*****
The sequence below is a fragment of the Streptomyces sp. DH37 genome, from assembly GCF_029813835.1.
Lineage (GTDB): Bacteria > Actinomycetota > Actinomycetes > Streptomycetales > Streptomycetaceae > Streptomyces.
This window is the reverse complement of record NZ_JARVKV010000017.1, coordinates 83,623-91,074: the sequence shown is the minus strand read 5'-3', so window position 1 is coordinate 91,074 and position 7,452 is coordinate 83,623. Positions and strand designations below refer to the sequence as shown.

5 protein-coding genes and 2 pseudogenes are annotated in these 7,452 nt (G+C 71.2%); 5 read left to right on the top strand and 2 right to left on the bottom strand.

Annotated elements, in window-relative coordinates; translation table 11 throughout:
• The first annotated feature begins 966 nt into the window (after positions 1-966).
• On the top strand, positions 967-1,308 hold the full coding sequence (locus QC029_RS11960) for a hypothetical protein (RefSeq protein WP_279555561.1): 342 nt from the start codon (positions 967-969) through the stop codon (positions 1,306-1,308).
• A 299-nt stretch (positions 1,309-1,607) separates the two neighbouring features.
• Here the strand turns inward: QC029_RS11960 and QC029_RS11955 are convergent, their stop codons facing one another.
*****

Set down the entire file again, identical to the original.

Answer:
The sequence below is a fragment of the Streptomyces sp. DH37 genome, from assembly GCF_029813835.1.
Lineage (GTDB): Bacteria > Actinomycetota > Actinomycetes > Streptomycetales > Streptomycetaceae > Streptomyces.
This window is the reverse complement of record NZ_JARVKV010000017.1, coordinates 83,623-91,074: the sequence shown is the minus strand read 5'-3', so window position 1 is coordinate 91,074 and position 7,452 is coordinate 83,623. Positions and strand designations below refer to the sequence as shown.

5 protein-coding genes and 2 pseudogenes are annotated in these 7,452 nt (G+C 71.2%); 5 read left to right on the top strand and 2 right to left on the bottom strand.

Annotated elements, in window-relative coordinates; translation table 11 throughout:
• The first annotated feature begins 966 nt into the window (after positions 1-966).
• On the top strand, positions 967-1,308 hold the full coding sequence (locus QC029_RS11960) for a hypothetical protein (RefSeq protein WP_279555561.1): 342 nt from the start codon (positions 967-969) through the stop codon (positions 1,306-1,308).
• A 299-nt stretch (positions 1,309-1,607) separates the two neighbouring features.
• Here the strand turns inward: QC029_RS11960 and QC029_RS11955 are convergent, their stop codons facing one another.